Dot is much more than a yacht conversion. Once the flagship vessel in Hong Kong’s iconic Star Ferry fleet known as Golden Star, the 154-foot vessel has been transformed into a floating Manhattan loft-style apartment.

Her owner, a British-born Hong Kong resident, first stepped foot aboard Golden Star as a young man making his daily commute from Wanchai to Hung Hom in the late 80s. Every day he rode the ferries across Victoria Harbour. He has always appreciated their robust, yet elegant, build quality, with thick steel hulls and large wooden fenders. In 2011, when Golden Star was offered for sale, he jumped at the opportunity.

The owner spent 18 months converting the boat at the Leung Wan Kee shipyard in Zhuhai, which has had the contract to maintain Star Ferries for decades. He hired a fulltime project manager to oversee the build and deliver on his vision. The goal was to “dress Dot to her strengths,” creating a weekend retreat for his family.

The owner decided to keep features like the original teak floors and floor-to-ceiling windows but transformed the rest of Dot into his family home. 

Courtesy Ocean Independence

Dot is heavy, robust, and wide-hipped, and I think a sleek shiny look would not suit her,” the owner told Robb Report, requesting anonymity. “Her original, well-worn thick teak floors and copious steel speak to a factory more than an elegant residence. We didn’t want to fight her industrial history, but rather to celebrate it. These goals drove much of the layout.”

A home designer in France who had completed a conversion for a large sea-going Dutch barge took on the project. “His experience was very useful,” says the owner. “A typical yacht designer would not be used to this kind of industrial vessel, and a traditional home designer would be unfamiliar with the issues of a floating home.”

Golden Star was built in 1989 to be 36 feet longer than her predecessors. Her two-inch-thick decks were designed to handle the heavy footfall of an additional 200 passengers. This robust build has been used to Dot’s advantage, creating 6,000 square feet of living space, plus another 4,000 square feet of storage.

The wide beam, tall ceilings and open deck spaces were the pluses of the conversion. Modernizing and adding comfortable features were a bit more challenging. 

Courtesy Ocean Independence

“I have an obsession with old-brick industrial buildings, like those large go-downs, mills and factories built between 1870 and 1905 in the US, Britain, and Germany,” he says. “My home in London has beds built from factory workstations, a weaver’s block and a book press. We have the oldest wallpaper in London from the 18th century, which is little more than rusty pegs and torn remains, but there is great beauty in age and ruin.”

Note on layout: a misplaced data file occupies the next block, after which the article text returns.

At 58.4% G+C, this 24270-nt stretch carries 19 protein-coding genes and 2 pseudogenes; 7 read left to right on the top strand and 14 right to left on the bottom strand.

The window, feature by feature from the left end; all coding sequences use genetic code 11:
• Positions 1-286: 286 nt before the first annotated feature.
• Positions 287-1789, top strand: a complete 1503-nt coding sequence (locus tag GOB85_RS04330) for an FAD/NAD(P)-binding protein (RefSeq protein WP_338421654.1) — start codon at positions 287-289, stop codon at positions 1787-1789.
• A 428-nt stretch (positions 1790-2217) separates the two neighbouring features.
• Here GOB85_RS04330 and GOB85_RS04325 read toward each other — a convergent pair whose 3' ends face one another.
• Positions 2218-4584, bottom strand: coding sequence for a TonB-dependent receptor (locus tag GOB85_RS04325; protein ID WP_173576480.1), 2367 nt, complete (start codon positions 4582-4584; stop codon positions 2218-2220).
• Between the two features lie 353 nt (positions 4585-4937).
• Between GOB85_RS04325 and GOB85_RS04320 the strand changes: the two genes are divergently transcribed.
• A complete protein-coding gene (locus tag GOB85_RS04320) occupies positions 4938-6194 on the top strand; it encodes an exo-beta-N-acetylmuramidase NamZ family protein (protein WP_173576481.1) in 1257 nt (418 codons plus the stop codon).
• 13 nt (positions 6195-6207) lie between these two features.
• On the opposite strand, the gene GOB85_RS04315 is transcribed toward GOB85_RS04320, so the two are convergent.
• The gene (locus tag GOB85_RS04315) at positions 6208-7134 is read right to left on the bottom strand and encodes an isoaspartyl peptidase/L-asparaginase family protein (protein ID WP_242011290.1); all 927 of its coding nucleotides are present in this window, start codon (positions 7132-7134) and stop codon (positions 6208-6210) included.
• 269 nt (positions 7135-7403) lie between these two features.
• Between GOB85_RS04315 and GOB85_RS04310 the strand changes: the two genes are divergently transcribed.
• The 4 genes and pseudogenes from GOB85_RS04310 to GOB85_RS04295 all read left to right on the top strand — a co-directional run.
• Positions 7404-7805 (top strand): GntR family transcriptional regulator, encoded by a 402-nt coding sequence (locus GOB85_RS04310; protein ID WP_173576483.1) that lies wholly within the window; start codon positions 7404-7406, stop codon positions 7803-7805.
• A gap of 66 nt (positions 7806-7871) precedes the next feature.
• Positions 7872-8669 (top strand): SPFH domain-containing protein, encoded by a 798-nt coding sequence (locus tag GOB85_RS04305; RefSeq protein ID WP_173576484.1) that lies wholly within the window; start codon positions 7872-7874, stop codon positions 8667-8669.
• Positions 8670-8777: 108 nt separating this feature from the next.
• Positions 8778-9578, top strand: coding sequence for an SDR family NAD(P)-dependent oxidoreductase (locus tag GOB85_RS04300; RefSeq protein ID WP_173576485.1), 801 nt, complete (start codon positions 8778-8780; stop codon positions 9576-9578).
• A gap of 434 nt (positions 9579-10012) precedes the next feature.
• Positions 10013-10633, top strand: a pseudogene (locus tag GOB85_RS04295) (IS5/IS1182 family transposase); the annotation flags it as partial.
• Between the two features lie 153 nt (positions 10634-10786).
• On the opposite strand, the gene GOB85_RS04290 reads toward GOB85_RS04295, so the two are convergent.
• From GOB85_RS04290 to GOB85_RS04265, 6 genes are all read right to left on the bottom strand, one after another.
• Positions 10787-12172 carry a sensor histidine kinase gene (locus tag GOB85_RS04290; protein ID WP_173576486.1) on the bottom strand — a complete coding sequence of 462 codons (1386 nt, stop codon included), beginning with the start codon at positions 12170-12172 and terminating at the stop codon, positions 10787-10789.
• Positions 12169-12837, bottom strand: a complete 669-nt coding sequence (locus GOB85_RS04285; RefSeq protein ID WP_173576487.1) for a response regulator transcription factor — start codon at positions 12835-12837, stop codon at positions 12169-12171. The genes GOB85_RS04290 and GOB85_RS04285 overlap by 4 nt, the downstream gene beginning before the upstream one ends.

Dot’s oversized living areas, with floor-to-ceiling windows, produce a cavernous interior. All four cabins have en suite bathrooms with full-sized baths and separate showers. There is a dedicated cinema room and private office, but much of the Star Ferry history has been maintained.

“I loved the ferries’ old reversable seating; we have kept some in storage and the rest have found homes around Hong Kong,” he says. “She can still drive at the same speed in both directions with her two propellers. We changed as little as possible.”

A big fan of factories of the late 1800s, the owner wanted to keep the industrial look, with crossbeams and a rusted finish on the ceilings and stone walls. 

Courtesy Ocean Independence

The biggest design change is the split-level mezzanine in the salon, with open sliding doors to allow for a cool sea breeze, and a roof that opens for al-fresco dining. “The false ceilings were very low, so we removed them to give more height and added a rust finish to the stripped metal beams. I love industrial furnishings, rust and elegant dilapidation.”

Thirty air-conditioning units provide relief from the summer heat. A 15,000-gallon water storage capacity, with a rain-water collection system, helps to make the boat self-contained. During drier weather, Dot has a water filter system to convert seawater, and separate systems for cleaning and filtering sea water and rainwater, as well as 1,820 square feet of flexible solar panels.

“We wanted to be completely self-sufficient,” says the owner. “On sunny days, the solar provides 75 percent of our energy needs, including air conditioning all night. The double glazing, roof insulation, and shade wings have resulted in huge energy savings. Making water from seawater uses a lot of energy, so it’s great that we use rain water for 90 percent of the year.”

Windows everywhere and high ceilings add to the yacht’s senses of light and space. 

Courtesy Ocean Independence

The conversion wasn’t without its challenges. The technical complexities for solar, batteries and generators proved to be testing, and finding water makers robust enough to handle sea water in the winter wasn’t easy. The family had their heart set on a mooring in Hong Kong’s Tai Tam Bay, which is almost impossible for a boat over 100 feet in length. Permitting and approvals were a headache but have proven worth it.

Dot was designed to create great memories for my three children, and she has delivered them in spades,” he says. “Watching them jump from the roof into the sea; stargazing with them topside; games of charades as the sun sets after dinner. Right now, seaweed is growing apace, and the luminosity at night lights up the fish swimming and jumping ahead of us. This is the magic of Hong Kong that few get to see.”

The owner now wants to transfer this unusual conversion to someone else who will appreciate its historical significance. Dot is listed for sale for about $2.71 million with Seanergy Limited, a member of Ocean Independence. Her mooring in Tai Tam is included. Here are more images.

Courtesy Ocean Independence

Courtesy Ocean Independence